My rating: 4 of 5 stars
Hayley Kincain’s father is suffering from PTSD – a legacy of his service in the US military. She has been homeschooled by him on the road since she was eight, as he drove them around the country in his eighteen-wheeler. Until this year. This year, they are living in her late grandmother’s house and Hayely is enrolled at Belmont High as a senior. She is constantly in detention for proving her history teacher wrong, and she is not keeping up with her class work. Understandable really – under the smart-arse surface of her is a girl harbouring a fear of abandonment, of getting home and finding her father gone, or worse, him being there and just his mind gone. Hayley has methods and routines to keep people at arm’s length – even her best friend Gracie, whose parents have taken divorce warfare to a new level.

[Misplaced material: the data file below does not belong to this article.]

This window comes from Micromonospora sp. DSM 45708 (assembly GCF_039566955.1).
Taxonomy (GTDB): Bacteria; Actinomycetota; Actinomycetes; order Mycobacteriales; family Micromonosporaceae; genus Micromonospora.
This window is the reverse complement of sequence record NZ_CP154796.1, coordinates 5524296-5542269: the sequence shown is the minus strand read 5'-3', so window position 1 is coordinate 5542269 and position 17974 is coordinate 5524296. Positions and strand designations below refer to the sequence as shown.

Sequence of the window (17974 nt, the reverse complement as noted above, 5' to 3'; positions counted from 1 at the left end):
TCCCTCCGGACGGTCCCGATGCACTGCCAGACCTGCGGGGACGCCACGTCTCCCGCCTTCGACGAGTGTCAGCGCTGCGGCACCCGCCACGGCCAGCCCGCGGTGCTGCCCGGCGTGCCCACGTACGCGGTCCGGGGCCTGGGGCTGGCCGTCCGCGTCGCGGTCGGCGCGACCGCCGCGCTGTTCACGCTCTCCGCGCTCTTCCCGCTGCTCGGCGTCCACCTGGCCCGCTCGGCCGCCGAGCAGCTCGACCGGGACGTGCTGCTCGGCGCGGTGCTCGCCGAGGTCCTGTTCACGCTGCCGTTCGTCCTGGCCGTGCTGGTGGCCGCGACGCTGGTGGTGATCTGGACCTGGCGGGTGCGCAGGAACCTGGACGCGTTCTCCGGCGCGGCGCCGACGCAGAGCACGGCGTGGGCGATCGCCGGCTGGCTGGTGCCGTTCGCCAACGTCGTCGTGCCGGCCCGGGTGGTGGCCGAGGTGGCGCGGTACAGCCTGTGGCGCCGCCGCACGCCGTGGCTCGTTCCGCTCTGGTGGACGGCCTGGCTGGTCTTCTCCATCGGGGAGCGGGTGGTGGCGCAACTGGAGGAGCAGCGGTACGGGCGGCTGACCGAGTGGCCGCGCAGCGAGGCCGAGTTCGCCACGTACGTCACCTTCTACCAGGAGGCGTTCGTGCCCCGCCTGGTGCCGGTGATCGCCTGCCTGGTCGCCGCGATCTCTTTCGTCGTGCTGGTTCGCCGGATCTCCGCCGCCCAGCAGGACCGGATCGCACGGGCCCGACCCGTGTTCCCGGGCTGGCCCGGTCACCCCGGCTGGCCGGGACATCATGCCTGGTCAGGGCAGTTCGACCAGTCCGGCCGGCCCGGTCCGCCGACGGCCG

Into this picture strolls Finnegan Ramos. Finn. Smart, funny, handsome, afraid of heights and totally besotted with Hayley. Slowly some of Hayley’s walls start coming down and she finds herself growing closer to Finn – closer than she has ever been to anyone. Then her former stepmother turns up, and Hayley’s world begins to fall in on itself. She wants nothing to do with the woman she feels abandoned her father, abandoned her, but she also longs for that mother figure in her life – missing since the death of her birth mother. She starts pushing people way – even Finn.
One day Hayley comes home and her Dad is not there. He has left a note and a frantic search ensues, ending at the quarry, where Hayley’s father told her it was dangerous to walk…
This is a great novel – the writing is superb and I fell in love with Hayley and Finn, so much so that I read the last part of this book in a 90 minute flurry in bed this morning. It is an important story about family, about illness, about love and about hope.
Read this – I will be looking up Anderson’s back catalogue to catch myself up on an amazing writer.
For ages 14 and up – mainly because of the themes involved.